A more informative statistic is the manufacturer's field return rate. Although few manufacturers quote this statistic in their marketing materials, most will provide the information upon request. This statistic tells you the percentage of drives being returned to them for repair or replacement from customers in the field, and provides an excellent gauge of the drive's reliability in a library configuration. A field-return rate of around 5% is probably reasonable, but lower rates are even better. Balance this information against other considerations for the libraries on your "short list."

Now and the Future

Although DLT was the early darling of library manufacturers, other tape drive manufacturers have made advances in the capacity curve during the last couple of years. Exabyte, one of the first drive manufacturers to supply multi-gigabyte tape drives to the UNIX market, lost considerable market share to Quantum when that company resurrected the DLT technology from assets it purchased from Digital Equipment Corp. Exabyte's late-to-market Mammoth drive, however, has put the company back in the high-capacity race. Similarly, Tandberg Data has given new life to the QIC market with its MLR1 and the recently introduced MLR3 drives. Another relatively new entrant to the field that bears consideration is the 8mm AIT drive from Sony. Although still behind the DLT-7000 insofar as capacity and transfer rate, 8mm AIT competes well in the mid-range and has numerous appealing features. And finally, 4mm DDS drives got a shot in the arm from DDS-3 drives manufactured by Hewlett Packard and Sony. Although earlier versions of DDS drives were popular for single-drive backup solutions for UNIX workstations and small servers, few library manufacturers found them to be robust enough for the higher duty cycles of libraries. DDS-3 appears to have solved that problem.

Virtually all of the tape drive manufacturers have announced road maps for their technologies for several product generations into the future. Such road maps provide a degree of comfort for those making current product-purchase decisions. In most cases, a current purchase only makes sense if the drive manufacturer can show viability for the product line into the future. Expect to see tape capacities in the 100GB-plus range for most of these technologies within the next few years.

Another movement in the tape drive industry that bears watching is the Linear Tape-Open group formed by IBM, HP, and Seagate. These companies have announced the cooperative development of two new tape technologies, Accelis and Ultrium, aimed at the network server and open systems markets. Accelis is intended to provide fast access to data, and Ultrium is planned for high capacity. Accelis looks quite similar to IBM's Magstar MP tapes, and Ultrium appears to be aimed at head-on competition with the square, single-reel cartridge format of Quantum's DLT. Although no road map for actual product availability has been announced as we go to press, the partnership of these companies may add choices in the future.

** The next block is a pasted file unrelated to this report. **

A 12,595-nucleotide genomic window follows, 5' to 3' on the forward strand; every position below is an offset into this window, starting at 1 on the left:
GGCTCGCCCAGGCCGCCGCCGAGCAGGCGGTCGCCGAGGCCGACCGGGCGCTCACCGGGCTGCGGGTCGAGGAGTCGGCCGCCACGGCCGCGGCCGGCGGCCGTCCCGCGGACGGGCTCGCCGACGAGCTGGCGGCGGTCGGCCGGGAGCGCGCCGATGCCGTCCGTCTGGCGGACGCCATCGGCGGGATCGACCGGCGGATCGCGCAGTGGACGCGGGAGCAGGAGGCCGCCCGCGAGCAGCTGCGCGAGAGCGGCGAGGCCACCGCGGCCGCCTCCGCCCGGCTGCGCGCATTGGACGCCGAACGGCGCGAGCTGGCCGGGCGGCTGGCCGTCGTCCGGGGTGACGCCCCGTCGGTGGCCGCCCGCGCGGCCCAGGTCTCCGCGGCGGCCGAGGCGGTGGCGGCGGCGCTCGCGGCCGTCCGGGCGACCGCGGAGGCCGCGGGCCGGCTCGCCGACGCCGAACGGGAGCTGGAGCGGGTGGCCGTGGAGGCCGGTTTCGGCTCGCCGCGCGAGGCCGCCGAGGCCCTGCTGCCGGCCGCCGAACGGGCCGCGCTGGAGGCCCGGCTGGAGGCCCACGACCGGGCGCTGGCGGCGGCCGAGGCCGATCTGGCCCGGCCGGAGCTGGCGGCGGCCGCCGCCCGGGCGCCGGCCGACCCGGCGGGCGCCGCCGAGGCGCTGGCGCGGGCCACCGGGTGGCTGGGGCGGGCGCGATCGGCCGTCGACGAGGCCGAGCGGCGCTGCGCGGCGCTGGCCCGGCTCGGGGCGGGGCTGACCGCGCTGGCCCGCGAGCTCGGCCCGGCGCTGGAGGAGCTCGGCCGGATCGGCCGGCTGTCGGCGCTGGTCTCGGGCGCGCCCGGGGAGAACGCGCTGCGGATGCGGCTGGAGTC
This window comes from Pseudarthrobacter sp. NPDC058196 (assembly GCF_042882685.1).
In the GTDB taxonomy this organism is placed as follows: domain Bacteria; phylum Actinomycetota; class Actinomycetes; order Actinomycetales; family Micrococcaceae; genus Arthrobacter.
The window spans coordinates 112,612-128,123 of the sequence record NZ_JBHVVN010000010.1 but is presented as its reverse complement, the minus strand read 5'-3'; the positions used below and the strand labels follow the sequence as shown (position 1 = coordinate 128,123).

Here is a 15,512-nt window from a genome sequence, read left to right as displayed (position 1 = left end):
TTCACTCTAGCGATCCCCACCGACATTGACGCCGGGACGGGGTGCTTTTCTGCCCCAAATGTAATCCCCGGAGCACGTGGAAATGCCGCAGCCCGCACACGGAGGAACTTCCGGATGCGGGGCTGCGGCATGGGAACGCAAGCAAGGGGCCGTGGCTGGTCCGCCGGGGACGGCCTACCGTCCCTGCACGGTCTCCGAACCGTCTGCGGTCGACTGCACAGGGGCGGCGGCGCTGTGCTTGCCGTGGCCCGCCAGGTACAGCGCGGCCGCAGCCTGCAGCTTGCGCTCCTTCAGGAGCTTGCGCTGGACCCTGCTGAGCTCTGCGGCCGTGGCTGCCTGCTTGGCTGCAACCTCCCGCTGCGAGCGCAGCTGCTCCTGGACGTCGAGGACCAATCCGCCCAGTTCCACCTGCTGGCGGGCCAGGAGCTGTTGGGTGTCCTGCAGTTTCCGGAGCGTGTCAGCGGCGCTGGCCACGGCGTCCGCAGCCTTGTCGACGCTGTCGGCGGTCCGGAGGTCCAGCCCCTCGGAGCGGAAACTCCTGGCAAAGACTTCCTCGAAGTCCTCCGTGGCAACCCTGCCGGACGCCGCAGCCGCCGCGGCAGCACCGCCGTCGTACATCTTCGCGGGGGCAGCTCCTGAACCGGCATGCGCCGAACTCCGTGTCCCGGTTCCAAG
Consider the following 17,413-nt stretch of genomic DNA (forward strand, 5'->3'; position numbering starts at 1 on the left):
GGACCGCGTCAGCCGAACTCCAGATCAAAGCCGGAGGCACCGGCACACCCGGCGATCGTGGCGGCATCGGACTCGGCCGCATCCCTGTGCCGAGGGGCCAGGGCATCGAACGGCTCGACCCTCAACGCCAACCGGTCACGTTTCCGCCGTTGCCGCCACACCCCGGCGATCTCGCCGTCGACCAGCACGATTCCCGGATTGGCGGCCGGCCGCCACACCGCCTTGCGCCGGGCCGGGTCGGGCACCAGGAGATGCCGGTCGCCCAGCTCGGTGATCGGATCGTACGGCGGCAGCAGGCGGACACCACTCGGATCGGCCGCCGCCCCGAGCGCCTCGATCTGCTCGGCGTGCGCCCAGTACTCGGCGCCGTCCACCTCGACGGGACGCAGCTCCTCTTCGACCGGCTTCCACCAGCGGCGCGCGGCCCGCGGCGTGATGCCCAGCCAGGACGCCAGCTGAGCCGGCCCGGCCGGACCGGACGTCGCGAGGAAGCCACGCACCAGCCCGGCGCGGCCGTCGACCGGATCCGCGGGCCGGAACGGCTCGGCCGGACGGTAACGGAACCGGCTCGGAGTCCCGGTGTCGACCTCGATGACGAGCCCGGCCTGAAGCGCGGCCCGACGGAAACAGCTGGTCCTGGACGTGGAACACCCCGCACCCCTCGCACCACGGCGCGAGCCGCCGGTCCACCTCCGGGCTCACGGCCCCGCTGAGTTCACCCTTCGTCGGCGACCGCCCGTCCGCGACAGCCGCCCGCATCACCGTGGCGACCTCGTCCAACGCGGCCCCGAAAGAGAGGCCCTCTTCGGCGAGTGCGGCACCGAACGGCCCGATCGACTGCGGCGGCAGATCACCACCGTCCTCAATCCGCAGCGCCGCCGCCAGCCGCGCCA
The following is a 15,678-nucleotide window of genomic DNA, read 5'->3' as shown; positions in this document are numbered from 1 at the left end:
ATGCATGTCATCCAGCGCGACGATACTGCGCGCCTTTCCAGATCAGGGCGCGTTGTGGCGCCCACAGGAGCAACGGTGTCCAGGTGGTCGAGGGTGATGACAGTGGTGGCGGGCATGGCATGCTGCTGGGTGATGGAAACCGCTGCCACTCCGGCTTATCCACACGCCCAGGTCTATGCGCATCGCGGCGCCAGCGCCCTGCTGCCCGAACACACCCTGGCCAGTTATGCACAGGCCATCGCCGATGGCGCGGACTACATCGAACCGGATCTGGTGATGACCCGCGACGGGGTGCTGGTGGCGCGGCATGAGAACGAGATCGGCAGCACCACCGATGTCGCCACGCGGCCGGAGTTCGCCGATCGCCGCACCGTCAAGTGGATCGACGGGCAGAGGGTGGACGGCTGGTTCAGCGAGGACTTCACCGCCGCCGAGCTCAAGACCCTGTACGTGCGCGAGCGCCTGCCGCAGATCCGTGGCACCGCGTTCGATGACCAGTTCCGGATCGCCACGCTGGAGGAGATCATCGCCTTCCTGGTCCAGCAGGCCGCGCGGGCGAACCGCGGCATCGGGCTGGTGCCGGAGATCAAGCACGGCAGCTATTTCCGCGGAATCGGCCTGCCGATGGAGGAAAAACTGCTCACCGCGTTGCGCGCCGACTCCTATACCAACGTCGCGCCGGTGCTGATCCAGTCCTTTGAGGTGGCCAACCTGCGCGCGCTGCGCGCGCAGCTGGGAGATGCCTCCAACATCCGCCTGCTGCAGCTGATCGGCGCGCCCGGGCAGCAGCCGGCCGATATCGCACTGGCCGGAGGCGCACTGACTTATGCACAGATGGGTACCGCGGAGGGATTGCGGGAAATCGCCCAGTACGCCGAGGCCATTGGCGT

Contact Information

11431 Willows Rd NE, PO Box 97057
Redmond, WA 98052
(800) 336-1223
(206) 881-8004
(425) 881-2296 fax

Breece Hill Technologies
6287 Arapahoe Ave.
Boulder, CO 80303
(800) 941-0550
(303) 449-2673
(303) 449-1027 fax

Concorde Technologies Inc.
9770 Carroll Center Rd., Suite F
San Diego, CA 92126-6504
(800) 359-0282
(619) 566-4396 fax

Digital Equipment Corp.
Maynard, MA 01754-2571
(508) 493-5111
(508) 493-8780 fax

Exabyte Corp.
1685 38th St.
Boulder, CO 80301
(303) 417-7038
(303) 417-7501 fax

GigaTrend Inc.
2234 Rutherford Rd.
Carlsbad, CA 92008
(800) 743-4442
(619) 931-9122
(619) 929-0846 fax

Hewlett-Packard Co.
700 71st St., MS NC-D2
Greeley, CO 80654
(800) 752-0900
970-350-5121 fax

MediaLogic ADL Inc.*
310 S Street
Plainville, MA 02762
(508) 695-2006
(508) 695-8593
(702) 851-5533 fax

Overland Data Inc.
8975 Balboa Ave.
San Diego, CA 92123-1599
(800) 729-8725
(619) 571-5555
(619) 571-3664 fax

Procom Technology, Inc.
2181 Dupont Drive
Irvine, CA 92612
(800) 800-8600
(949) 852-1000
(714) 261-7380 fax

Qualstar Corp.
6709 Independence Ave.
Canoga Park, CA 91303
(800) 468-0680
(818) 592-0061
(818) 592-0116 fax

500 McCarthy Blvd.
Milpitas, CA 95035
(800) 624-5545
(408) 894-4000
(408) 894-3218 fax

Seagate Tape Operations
1650 Sunflower Ave.
Costa Mesa, CA 92626
(800) 636-6637
(714) 641-2500
(714) 641-2410 fax

Spectra Logic Corp.
1700 North 55th St.
Boulder, CO 80301
(800) 833-1132
(303) 449-6400
(303) 939-8844 fax

Storage Dimensions
1656 McCarthy Blvd.
Milpitas, CA 95035
(800) 765-7895
(408) 954-0710
(408) 944-1200 fax

13410 SE 32nd, Suite 3D
Bellevue, WA 98005
(800) 458-1273
(425) 865 8314
(425) 746-8531 fax

Tandberg Data Inc.
2685-A Park Center Dr.
Simi Valley, CA 93065-6211
(800) 826-3237
(805) 579-1000
(805) 579-2555 fax

Transitional Technology Inc.
5401 E. La Palma Ave.
Anaheim, CA 92807
(714) 693-1133 (714)
693-0225 fax

Western Scientific Inc
9445 Farnham St
San Diego, CA 92123
(800) 443-6699
(619) 565-6699
(619) 565-6938

*Responded to questionnaire, but submitted products outside the scope of the survey.